The project explored how arts and culture as a ‘soft, non-threatening tool’ can help prevent extremism through promoting social inclusion.
Project implemented: January 2018
Understand and use the ‘power’ of arts & culture to promote social inclusion for peace and stability.
The project is important to Australia because it focuses on promoting peace, stability and preventing extremism through the use of arts and culture.
Bringing 13 Bangladeshi officials to Australia to exchange ideas, skills and expertise on the topic.
Mix of theory and practice with hands on experience on the topic through visiting a range of arts and cultural organisations.
Building knowledge on how to co-create value to empower and engage young people and build their confidence and resilience.
Follow-up activities of each of the fellows to apply these learnings. This was conducted in Bangladesh.
Each fellow designed and implemented a project using arts and culture to engage isolated youth and promote social inclusion.
Assessment and evaluation of the fellows' projects by the Deakin research team in Bangladesh.
Promoting the understanding that arts and culture is not only an aesthetic tool for entertainment but it can also be a powerful tool to promote social inclusion and engage isolated youths amongst Deakin staff and Bangladeshi officials.
Capacity building on how to engage isolated youths through arts-based initiatives that were encompassed in different types of programs.
Developing synergistic networks and organisational linkages between officials in Bangladesh and their peers in Australia for the purpose of problem solving relating to issues of peace and stability.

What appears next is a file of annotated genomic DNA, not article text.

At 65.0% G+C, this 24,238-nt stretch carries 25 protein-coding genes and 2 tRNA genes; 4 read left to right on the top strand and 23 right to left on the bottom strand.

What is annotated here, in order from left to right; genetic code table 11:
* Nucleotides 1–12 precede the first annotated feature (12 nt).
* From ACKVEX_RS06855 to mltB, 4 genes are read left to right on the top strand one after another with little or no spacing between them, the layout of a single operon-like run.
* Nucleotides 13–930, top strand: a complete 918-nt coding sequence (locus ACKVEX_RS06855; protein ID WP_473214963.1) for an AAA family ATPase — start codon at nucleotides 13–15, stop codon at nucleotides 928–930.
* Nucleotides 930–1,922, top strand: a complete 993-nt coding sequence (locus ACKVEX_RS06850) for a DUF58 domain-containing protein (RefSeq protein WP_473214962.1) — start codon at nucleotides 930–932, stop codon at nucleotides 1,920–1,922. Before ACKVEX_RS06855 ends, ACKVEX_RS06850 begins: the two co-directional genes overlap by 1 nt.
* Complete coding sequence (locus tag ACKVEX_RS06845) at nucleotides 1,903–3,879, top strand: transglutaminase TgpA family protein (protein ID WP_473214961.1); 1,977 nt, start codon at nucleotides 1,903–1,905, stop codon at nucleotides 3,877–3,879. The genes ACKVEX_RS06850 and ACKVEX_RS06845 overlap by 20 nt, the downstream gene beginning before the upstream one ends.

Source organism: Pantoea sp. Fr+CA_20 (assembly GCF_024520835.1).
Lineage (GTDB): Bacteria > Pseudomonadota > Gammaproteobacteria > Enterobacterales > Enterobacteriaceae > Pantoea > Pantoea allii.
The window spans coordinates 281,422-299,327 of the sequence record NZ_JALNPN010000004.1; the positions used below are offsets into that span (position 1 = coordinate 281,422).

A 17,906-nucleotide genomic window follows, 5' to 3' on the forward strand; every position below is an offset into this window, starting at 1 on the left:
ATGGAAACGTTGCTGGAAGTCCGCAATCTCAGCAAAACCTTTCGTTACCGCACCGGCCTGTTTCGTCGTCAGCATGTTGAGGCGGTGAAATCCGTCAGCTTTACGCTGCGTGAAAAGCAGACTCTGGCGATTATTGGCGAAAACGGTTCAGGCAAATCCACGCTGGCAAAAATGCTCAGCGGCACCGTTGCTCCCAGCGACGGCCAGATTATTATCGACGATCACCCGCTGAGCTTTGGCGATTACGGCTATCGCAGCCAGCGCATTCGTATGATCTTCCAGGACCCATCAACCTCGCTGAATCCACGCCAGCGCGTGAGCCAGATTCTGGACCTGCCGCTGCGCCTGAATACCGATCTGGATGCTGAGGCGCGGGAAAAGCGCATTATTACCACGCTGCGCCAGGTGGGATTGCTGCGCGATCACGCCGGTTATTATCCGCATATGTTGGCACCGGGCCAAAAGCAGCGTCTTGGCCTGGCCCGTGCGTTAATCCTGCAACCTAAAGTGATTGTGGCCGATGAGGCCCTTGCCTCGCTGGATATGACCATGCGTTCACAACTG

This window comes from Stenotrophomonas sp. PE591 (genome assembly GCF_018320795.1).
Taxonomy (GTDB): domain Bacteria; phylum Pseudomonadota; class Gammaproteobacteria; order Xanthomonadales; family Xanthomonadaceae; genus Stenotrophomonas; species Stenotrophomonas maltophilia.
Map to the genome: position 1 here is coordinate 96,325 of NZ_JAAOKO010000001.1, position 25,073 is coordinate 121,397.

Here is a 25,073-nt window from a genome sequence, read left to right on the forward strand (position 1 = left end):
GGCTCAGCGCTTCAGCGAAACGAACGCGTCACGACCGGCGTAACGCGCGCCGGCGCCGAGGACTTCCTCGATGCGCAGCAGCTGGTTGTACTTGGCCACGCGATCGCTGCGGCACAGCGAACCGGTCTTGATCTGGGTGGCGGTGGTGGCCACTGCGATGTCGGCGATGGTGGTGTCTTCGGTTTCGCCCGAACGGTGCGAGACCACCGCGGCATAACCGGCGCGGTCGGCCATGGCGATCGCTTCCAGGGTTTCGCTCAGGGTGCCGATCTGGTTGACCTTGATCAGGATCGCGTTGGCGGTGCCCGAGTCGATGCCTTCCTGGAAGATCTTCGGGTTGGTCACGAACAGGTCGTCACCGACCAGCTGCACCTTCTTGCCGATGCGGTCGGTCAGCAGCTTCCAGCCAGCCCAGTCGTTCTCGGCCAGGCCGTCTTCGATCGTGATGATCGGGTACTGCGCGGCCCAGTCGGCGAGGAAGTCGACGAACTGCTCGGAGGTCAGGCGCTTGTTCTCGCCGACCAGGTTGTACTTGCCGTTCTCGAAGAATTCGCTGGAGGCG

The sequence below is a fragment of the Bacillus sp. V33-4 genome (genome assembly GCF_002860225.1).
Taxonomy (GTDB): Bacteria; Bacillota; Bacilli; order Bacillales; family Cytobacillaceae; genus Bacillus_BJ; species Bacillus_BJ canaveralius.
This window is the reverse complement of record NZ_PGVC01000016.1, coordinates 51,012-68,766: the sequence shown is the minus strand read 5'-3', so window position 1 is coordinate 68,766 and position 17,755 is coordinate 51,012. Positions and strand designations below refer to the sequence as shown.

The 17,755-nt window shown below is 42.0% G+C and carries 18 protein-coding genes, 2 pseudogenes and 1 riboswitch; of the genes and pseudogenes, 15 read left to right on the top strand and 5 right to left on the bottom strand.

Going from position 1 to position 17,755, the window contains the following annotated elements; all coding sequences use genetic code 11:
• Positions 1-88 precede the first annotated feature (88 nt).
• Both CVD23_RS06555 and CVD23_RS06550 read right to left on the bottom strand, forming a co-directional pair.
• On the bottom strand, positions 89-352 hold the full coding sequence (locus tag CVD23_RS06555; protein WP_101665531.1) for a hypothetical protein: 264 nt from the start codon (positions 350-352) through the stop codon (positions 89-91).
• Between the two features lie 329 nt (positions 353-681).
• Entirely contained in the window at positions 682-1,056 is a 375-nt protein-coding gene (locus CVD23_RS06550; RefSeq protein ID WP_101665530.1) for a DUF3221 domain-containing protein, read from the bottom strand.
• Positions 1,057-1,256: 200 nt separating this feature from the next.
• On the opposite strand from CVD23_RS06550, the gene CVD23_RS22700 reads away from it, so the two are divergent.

Rising extremism leading to radicalisation is a problem that many countries in the world including Australia and Bangladesh face. Scholars argue that the arts can act as a means to achieve social cohesion through empowering individuals and groups at risk of social exclusion. While hard measures such as use of force, arrests and detention are important, recent research suggests that soft measures such as arts and culture need to be used alongside the hard operational approach to prevent extremism as a holistic approach.
In the 2017 Australia Award Fellowship Round 17 program funded by DFAT, researchers at Deakin University explored how arts and culture as a ‘soft, non-threatening tool’ can help prevent extremism through promoting social inclusion of disadvantaged youths who run the risk of being radicalized.
The innovative program brought 13 Bangladeshi public and private sector officials to Australia to exchange ideas, skills and expertise on how arts and culture can work as a soft strategic approach to prevent extremism and foster social harmony. Visiting a range of arts and cultural organisations through a two week long training run by Deakin University in Melbourne and Sydney in 2017, the fellows were provided with examples of how to co-create value to empower, include and engage young people and build their confidence, resilience and self-esteem through arts and culture, with follow-up activities in Bangladesh to apply these learnings.
The program has led to a number of initiatives undertaken by fellows with far reaching implications to engage socially excluded youth who run the risk of being radicalized, including capacity building of both Deakin staff and Bangladeshi officials.